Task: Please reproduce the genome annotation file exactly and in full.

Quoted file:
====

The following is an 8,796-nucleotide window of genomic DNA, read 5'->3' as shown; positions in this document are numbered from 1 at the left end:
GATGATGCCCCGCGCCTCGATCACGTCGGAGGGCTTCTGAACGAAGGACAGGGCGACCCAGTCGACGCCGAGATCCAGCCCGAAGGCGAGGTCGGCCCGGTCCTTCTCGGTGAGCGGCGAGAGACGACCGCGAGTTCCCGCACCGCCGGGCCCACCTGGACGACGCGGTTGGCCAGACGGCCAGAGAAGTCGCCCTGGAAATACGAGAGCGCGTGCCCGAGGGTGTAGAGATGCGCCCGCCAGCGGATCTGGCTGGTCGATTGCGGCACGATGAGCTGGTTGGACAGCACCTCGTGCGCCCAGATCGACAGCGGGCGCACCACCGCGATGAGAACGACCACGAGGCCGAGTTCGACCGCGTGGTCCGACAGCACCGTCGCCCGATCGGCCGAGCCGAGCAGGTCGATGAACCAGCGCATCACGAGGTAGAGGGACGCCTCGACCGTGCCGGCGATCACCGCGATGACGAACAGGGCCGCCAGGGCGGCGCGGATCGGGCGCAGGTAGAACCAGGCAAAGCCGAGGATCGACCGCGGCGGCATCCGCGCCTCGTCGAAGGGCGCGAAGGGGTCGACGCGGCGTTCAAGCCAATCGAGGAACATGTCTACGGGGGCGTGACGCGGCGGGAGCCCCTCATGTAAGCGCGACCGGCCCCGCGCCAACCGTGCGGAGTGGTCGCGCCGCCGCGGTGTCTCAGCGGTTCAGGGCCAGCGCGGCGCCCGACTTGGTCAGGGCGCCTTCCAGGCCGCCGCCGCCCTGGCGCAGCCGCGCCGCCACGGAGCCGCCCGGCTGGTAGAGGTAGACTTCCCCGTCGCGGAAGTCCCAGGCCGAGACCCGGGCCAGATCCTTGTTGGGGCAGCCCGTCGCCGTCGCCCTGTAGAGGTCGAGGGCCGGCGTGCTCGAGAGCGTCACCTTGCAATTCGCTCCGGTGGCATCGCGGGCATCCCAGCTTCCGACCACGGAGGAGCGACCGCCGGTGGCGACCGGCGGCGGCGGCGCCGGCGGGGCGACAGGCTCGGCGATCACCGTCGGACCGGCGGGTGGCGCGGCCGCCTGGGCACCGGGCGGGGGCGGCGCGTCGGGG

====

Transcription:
The following is an 8,796-nucleotide window of genomic DNA, read 5'->3' as shown; positions in this document are numbered from 1 at the left end:
GATGATGCCCCGCGCCTCGATCACGTCGGAGGGCTTCTGAACGAAGGACAGGGCGACCCAGTCGACGCCGAGATCCAGCCCGAAGGCGAGGTCGGCCCGGTCCTTCTCGGTGAGCGGCGAGAGACGACCGCGAGTTCCCGCACCGCCGGGCCCACCTGGACGACGCGGTTGGCCAGACGGCCAGAGAAGTCGCCCTGGAAATACGAGAGCGCGTGCCCGAGGGTGTAGAGATGCGCCCGCCAGCGGATCTGGCTGGTCGATTGCGGCACGATGAGCTGGTTGGACAGCACCTCGTGCGCCCAGATCGACAGCGGGCGCACCACCGCGATGAGAACGACCACGAGGCCGAGTTCGACCGCGTGGTCCGACAGCACCGTCGCCCGATCGGCCGAGCCGAGCAGGTCGATGAACCAGCGCATCACGAGGTAGAGGGACGCCTCGACCGTGCCGGCGATCACCGCGATGACGAACAGGGCCGCCAGGGCGGCGCGGATCGGGCGCAGGTAGAACCAGGCAAAGCCGAGGATCGACCGCGGCGGCATCCGCGCCTCGTCGAAGGGCGCGAAGGGGTCGACGCGGCGTTCAAGCCAATCGAGGAACATGTCTACGGGGGCGTGACGCGGCGGGAGCCCCTCATGTAAGCGCGACCGGCCCCGCGCCAACCGTGCGGAGTGGTCGCGCCGCCGCGGTGTCTCAGCGGTTCAGGGCCAGCGCGGCGCCCGACTTGGTCAGGGCGCCTTCCAGGCCGCCGCCGCCCTGGCGCAGCCGCGCCGCCACGGAGCCGCCCGGCTGGTAGAGGTAGACTTCCCCGTCGCGGAAGTCCCAGGCCGAGACCCGGGCCAGATCCTTGTTGGGGCAGCCCGTCGCCGTCGCCCTGTAGAGGTCGAGGGCCGGCGTGCTCGAGAGCGTCACCTTGCAATTCGCTCCGGTGGCATCGCGGGCATCCCAGCTTCCGACCACGGAGGAGCGACCGCCGGTGGCGACCGGCGGCGGCGGCGCCGGCGGGGCGACAGGCTCGGCGATCACCGTCGGACCGGCGGGTGGCGCGGCCGCCTGGGCACCGGGCGGGGGCGGCGCGTCGGGG